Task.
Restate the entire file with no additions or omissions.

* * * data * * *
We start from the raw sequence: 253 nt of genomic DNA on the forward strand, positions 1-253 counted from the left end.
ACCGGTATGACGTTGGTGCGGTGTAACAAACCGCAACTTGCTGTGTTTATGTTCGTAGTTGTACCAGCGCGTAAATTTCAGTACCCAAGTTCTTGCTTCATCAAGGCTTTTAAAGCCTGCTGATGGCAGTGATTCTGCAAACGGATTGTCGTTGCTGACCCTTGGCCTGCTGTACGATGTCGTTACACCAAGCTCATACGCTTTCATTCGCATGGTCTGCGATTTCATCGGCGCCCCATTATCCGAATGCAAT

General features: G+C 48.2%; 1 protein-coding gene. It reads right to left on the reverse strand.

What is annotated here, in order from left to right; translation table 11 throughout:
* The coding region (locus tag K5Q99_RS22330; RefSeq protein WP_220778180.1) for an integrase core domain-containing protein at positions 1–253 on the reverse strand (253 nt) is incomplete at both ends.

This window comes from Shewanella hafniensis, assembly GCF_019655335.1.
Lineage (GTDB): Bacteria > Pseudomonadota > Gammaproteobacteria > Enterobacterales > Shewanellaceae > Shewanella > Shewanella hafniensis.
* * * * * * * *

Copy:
We start from the raw sequence: 253 nt of genomic DNA on the forward strand, positions 1-253 counted from the left end.
ACCGGTATGACGTTGGTGCGGTGTAACAAACCGCAACTTGCTGTGTTTATGTTCGTAGTTGTACCAGCGCGTAAATTTCAGTACCCAAGTTCTTGCTTCATCAAGGCTTTTAAAGCCTGCTGATGGCAGTGATTCTGCAAACGGATTGTCGTTGCTGACCCTTGGCCTGCTGTACGATGTCGTTACACCAAGCTCATACGCTTTCATTCGCATGGTCTGCGATTTCATCGGCGCCCCATTATCCGAATGCAAT

General features: G+C 48.2%; 1 protein-coding gene. It reads right to left on the reverse strand.

What is annotated here, in order from left to right; translation table 11 throughout:
* The coding region (locus tag K5Q99_RS22330; RefSeq protein WP_220778180.1) for an integrase core domain-containing protein at positions 1–253 on the reverse strand (253 nt) is incomplete at both ends.

This window comes from Shewanella hafniensis, assembly GCF_019655335.1.
Lineage (GTDB): Bacteria > Pseudomonadota > Gammaproteobacteria > Enterobacterales > Shewanellaceae > Shewanella > Shewanella hafniensis.